I was soon in bed trying very hard to convince myself that I was enjoying the Te Araroa. I just needed to get fitter and stronger and faster and thinner to make the days easier and more enjoyable. Also I needed to learn how to take the correct route.
About 10pm the wind came up and blew a gale all night. I had to go out to replace a peg at one stage but my tent held up well even if I got hardly any sleep. The boys had both had collapsed tents and bent poles.
I left camp about 9 am as the wind had died down. Today I was determined that the day would be better and I would double check at every turn I made and in between. I would be going over a high exposed ridge for a couple of hours and would not have wanted to be up there in that wind. Unlike my recent Wellngton wind experience this kind of terrain would not be so forgiving
Uphill for about 2.5 hours part of it through some really dense prickly bushes. I swore that I would pay for someone to cut this back if I won a big lotto. I was sporting some good scratches when I finally got through and onto the tops. There I could see that the boys were still in their tents.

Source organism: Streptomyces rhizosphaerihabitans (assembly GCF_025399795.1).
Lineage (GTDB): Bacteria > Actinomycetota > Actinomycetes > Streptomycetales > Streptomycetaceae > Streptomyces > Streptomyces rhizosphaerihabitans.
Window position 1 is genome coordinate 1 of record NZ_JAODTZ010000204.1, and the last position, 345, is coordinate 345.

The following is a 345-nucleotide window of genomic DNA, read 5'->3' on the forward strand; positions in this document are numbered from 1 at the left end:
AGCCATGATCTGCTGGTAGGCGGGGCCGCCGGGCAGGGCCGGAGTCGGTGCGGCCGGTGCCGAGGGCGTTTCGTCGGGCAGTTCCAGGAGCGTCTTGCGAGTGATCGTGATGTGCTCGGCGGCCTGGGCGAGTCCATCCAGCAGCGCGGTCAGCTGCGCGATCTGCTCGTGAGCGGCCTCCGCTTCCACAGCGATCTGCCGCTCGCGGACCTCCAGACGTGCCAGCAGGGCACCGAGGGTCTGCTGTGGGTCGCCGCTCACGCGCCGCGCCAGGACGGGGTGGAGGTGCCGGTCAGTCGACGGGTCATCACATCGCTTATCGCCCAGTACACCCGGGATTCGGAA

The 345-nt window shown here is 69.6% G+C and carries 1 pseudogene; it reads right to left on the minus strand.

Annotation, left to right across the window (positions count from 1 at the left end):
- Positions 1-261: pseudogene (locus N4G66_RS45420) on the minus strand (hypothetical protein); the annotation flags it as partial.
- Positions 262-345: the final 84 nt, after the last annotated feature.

I climbed up and up with about 6 false summits but beautuful views back to the coast and where I had started 9 as ago.
By the end of today I would have walked 185km.
This was to be a short and easy day. My friend, Kate Mckay, would not agree though. I even had time to take photos of plants for the Lockwood ladies to look at.
The rest of the 4.5 hours was spent going downhill through very messy bush with a few muddy patches. I do wish they would sweep up all the little branches that fall down.
Cam passed me just before I reached the hut but he was going to go onto the next hut, as was Okan.
I had planned to have a restful afternoon catching up on some sleep and resting my body. Nice little hut but a few mosquitoes and sandflies to deal with first.
The long drop toilet without a seat must be the worst on the Araroa. It wa so bad that I couldn’t even take a photo of it. They do provide a shovel in case trampers would rather dig a hole in the bush.
I hadn’t stayed here last time as I was faster and fitter and stronger and thinner by the time I reached here having walked 2,800km.
I had the hut to myself which meant I could spread out my gear and sleep in peace.
It rained from about 7pm until about 1am so I had a sleep in ease there was a river to cross about 100 metres from the hut. I wanted to give it time to go down to a safe level to cross.
Another day done.